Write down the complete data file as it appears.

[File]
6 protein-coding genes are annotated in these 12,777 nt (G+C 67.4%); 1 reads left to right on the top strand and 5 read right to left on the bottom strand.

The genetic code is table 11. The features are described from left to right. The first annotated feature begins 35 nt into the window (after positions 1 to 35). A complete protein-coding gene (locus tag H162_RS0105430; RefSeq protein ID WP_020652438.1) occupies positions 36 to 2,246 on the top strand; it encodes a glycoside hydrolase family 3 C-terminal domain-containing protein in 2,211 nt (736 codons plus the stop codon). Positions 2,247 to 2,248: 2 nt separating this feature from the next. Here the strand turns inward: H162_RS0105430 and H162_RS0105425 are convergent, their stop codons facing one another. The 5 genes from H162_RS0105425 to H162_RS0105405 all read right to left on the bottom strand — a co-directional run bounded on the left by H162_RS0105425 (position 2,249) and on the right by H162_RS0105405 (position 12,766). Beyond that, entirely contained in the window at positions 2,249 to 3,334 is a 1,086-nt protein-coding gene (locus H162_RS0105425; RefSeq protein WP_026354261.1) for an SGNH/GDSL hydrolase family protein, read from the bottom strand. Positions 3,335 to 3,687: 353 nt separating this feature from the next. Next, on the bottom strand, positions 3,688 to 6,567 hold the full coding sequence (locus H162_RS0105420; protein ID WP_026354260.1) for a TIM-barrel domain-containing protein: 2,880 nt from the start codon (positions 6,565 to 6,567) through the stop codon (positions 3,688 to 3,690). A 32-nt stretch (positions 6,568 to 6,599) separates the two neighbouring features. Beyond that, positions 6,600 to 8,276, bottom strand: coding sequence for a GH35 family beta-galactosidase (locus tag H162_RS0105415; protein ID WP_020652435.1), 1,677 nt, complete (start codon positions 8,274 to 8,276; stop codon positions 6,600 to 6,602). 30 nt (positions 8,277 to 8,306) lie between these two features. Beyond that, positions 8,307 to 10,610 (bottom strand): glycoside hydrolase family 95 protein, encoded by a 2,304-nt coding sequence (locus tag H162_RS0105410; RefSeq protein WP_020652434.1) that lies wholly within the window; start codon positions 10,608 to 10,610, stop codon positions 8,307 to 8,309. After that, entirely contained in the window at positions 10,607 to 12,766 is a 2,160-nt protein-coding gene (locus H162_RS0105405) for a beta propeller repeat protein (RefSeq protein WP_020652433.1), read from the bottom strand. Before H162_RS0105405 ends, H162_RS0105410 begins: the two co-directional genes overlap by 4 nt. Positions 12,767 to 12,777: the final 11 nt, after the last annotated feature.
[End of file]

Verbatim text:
6 protein-coding genes are annotated in these 12,777 nt (G+C 67.4%); 1 reads left to right on the top strand and 5 read right to left on the bottom strand.

The genetic code is table 11. The features are described from left to right. The first annotated feature begins 35 nt into the window (after positions 1 to 35). A complete protein-coding gene (locus tag H162_RS0105430; RefSeq protein ID WP_020652438.1) occupies positions 36 to 2,246 on the top strand; it encodes a glycoside hydrolase family 3 C-terminal domain-containing protein in 2,211 nt (736 codons plus the stop codon). Positions 2,247 to 2,248: 2 nt separating this feature from the next. Here the strand turns inward: H162_RS0105430 and H162_RS0105425 are convergent, their stop codons facing one another. The 5 genes from H162_RS0105425 to H162_RS0105405 all read right to left on the bottom strand — a co-directional run bounded on the left by H162_RS0105425 (position 2,249) and on the right by H162_RS0105405 (position 12,766). Beyond that, entirely contained in the window at positions 2,249 to 3,334 is a 1,086-nt protein-coding gene (locus H162_RS0105425; RefSeq protein WP_026354261.1) for an SGNH/GDSL hydrolase family protein, read from the bottom strand. Positions 3,335 to 3,687: 353 nt separating this feature from the next. Next, on the bottom strand, positions 3,688 to 6,567 hold the full coding sequence (locus H162_RS0105420; protein ID WP_026354260.1) for a TIM-barrel domain-containing protein: 2,880 nt from the start codon (positions 6,565 to 6,567) through the stop codon (positions 3,688 to 3,690). A 32-nt stretch (positions 6,568 to 6,599) separates the two neighbouring features. Beyond that, positions 6,600 to 8,276, bottom strand: coding sequence for a GH35 family beta-galactosidase (locus tag H162_RS0105415; protein ID WP_020652435.1), 1,677 nt, complete (start codon positions 8,274 to 8,276; stop codon positions 6,600 to 6,602). 30 nt (positions 8,277 to 8,306) lie between these two features. Beyond that, positions 8,307 to 10,610 (bottom strand): glycoside hydrolase family 95 protein, encoded by a 2,304-nt coding sequence (locus tag H162_RS0105410; RefSeq protein WP_020652434.1) that lies wholly within the window; start codon positions 10,608 to 10,610, stop codon positions 8,307 to 8,309. After that, entirely contained in the window at positions 10,607 to 12,766 is a 2,160-nt protein-coding gene (locus H162_RS0105405) for a beta propeller repeat protein (RefSeq protein WP_020652433.1), read from the bottom strand. Before H162_RS0105405 ends, H162_RS0105410 begins: the two co-directional genes overlap by 4 nt. Positions 12,767 to 12,777: the final 11 nt, after the last annotated feature.